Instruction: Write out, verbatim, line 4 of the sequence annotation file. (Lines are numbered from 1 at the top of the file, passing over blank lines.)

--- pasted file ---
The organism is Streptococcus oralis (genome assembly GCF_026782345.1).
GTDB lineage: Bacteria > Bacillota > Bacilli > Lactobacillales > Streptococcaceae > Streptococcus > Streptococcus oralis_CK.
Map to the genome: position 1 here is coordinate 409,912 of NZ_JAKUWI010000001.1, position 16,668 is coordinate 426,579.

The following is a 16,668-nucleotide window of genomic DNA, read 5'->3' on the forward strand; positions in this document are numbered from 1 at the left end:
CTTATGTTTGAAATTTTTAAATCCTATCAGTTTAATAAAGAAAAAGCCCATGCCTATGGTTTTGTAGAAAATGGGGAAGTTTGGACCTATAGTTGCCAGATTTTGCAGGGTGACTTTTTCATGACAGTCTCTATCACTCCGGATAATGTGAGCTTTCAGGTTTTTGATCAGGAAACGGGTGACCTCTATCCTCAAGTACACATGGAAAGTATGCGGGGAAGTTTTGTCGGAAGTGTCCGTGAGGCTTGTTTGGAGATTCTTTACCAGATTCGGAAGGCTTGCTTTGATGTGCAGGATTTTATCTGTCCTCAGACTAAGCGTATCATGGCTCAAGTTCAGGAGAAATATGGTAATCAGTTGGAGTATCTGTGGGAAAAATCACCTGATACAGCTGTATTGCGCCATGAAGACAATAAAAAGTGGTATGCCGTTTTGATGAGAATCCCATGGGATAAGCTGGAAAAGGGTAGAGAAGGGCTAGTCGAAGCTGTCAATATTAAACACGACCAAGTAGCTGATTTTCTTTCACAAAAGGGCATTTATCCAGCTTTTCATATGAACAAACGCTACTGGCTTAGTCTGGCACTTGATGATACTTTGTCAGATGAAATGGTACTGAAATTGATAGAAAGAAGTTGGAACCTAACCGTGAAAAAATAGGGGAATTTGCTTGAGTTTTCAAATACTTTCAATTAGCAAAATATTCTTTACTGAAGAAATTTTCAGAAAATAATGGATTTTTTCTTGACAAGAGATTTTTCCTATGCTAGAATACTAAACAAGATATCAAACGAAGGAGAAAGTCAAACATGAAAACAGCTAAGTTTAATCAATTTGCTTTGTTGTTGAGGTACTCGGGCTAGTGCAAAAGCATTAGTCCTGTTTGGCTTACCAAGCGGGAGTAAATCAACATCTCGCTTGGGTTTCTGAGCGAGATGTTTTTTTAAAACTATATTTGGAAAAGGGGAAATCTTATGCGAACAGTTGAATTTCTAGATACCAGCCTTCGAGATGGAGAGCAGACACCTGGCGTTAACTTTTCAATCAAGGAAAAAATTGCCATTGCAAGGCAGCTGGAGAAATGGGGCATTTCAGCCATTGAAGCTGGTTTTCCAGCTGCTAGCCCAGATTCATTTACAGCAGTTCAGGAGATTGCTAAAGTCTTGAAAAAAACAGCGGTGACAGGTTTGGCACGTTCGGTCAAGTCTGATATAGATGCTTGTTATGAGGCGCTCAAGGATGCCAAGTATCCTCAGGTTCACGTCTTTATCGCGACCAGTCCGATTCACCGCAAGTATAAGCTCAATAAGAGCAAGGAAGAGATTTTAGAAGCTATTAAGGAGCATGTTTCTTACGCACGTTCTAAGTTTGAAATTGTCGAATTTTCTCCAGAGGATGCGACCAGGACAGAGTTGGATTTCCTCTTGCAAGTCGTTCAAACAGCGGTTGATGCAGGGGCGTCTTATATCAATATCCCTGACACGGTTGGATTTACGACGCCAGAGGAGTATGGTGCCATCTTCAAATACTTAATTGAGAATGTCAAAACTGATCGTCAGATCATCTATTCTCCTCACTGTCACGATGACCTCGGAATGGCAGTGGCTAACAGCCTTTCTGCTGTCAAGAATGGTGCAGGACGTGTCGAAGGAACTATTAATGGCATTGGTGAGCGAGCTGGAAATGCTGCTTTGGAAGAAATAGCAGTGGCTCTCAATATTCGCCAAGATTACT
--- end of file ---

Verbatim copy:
The following is a 16,668-nucleotide window of genomic DNA, read 5'->3' on the forward strand; positions in this document are numbered from 1 at the left end: